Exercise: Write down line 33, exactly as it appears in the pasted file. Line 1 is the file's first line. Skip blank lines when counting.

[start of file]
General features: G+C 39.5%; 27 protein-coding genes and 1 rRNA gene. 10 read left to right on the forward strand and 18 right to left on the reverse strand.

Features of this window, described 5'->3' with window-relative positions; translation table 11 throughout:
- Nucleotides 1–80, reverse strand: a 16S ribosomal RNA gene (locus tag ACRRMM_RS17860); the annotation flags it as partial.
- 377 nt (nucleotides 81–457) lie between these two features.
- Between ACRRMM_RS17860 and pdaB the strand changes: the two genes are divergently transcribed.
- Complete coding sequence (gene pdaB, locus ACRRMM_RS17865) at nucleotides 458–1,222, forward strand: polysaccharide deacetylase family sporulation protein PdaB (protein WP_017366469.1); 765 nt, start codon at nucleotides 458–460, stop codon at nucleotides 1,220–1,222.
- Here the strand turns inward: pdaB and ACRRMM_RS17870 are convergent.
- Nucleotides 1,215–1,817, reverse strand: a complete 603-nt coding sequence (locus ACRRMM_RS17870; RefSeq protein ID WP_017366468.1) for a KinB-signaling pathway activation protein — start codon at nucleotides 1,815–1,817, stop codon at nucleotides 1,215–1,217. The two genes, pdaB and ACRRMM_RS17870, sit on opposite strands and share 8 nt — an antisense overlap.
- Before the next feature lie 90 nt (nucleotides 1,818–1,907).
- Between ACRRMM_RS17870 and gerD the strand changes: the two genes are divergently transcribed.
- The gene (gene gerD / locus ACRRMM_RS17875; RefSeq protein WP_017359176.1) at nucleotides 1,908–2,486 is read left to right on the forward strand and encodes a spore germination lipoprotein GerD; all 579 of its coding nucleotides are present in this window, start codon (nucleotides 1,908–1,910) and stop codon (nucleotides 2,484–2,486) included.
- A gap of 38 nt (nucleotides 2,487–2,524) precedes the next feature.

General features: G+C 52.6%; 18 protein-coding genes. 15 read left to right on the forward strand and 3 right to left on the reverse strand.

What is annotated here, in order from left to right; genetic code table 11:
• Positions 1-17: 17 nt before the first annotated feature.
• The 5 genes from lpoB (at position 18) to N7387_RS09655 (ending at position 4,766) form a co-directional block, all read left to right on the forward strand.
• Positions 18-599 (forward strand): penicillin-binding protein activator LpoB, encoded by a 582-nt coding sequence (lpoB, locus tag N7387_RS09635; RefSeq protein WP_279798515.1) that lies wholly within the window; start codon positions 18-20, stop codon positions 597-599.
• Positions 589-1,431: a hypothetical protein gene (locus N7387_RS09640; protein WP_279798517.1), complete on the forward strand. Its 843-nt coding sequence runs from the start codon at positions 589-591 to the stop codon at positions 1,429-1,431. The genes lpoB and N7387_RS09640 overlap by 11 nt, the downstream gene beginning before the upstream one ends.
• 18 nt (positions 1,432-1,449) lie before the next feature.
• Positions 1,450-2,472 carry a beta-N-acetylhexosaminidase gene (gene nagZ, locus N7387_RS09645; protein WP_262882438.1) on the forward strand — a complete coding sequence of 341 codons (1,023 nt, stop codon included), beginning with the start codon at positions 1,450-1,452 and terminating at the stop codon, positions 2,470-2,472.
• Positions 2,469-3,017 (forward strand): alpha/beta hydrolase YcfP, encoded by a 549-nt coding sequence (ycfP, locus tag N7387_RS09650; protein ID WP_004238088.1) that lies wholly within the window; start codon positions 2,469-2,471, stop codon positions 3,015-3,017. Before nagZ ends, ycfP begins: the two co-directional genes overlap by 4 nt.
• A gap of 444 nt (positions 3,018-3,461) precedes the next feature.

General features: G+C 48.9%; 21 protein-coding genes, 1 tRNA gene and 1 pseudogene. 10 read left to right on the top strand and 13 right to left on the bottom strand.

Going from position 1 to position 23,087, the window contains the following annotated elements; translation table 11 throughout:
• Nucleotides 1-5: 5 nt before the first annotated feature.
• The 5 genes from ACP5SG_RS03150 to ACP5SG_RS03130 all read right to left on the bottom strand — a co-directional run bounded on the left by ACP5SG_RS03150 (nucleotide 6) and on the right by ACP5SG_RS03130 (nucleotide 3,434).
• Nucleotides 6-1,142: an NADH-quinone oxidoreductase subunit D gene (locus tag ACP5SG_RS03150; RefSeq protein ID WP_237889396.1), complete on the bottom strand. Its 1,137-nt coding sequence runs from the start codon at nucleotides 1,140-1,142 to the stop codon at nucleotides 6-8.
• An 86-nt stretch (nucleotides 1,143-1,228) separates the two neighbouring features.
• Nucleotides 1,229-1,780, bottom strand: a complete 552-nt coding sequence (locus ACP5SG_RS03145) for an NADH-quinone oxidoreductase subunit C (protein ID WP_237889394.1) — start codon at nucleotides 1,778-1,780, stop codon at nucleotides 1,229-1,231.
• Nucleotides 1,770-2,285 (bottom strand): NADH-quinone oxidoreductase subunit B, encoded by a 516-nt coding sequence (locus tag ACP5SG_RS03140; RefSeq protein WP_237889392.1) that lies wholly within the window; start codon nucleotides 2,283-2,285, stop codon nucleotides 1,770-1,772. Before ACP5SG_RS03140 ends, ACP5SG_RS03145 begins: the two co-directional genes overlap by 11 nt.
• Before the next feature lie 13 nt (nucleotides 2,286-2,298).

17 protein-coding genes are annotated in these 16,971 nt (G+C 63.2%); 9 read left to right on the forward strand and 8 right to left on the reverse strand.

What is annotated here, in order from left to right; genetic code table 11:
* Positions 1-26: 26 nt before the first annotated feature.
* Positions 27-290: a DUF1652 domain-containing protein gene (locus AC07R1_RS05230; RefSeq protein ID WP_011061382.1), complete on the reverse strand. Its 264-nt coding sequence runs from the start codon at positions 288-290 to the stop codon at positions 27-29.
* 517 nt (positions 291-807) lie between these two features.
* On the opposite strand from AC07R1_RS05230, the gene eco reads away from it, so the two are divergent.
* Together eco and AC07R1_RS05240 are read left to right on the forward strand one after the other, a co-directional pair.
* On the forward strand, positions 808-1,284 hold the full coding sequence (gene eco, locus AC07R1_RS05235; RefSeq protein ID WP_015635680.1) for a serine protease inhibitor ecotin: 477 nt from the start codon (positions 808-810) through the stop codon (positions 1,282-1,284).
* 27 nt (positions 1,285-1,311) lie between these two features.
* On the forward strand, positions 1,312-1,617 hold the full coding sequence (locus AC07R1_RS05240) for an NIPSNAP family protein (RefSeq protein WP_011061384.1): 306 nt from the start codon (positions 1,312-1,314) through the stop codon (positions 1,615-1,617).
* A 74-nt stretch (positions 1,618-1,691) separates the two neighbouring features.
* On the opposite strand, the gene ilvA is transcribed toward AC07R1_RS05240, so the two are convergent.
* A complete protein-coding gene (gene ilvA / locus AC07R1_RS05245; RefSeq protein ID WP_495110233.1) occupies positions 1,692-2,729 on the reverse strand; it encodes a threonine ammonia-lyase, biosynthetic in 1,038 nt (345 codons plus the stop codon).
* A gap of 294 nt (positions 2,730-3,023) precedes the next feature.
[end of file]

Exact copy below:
What is annotated here, in order from left to right; genetic code table 11: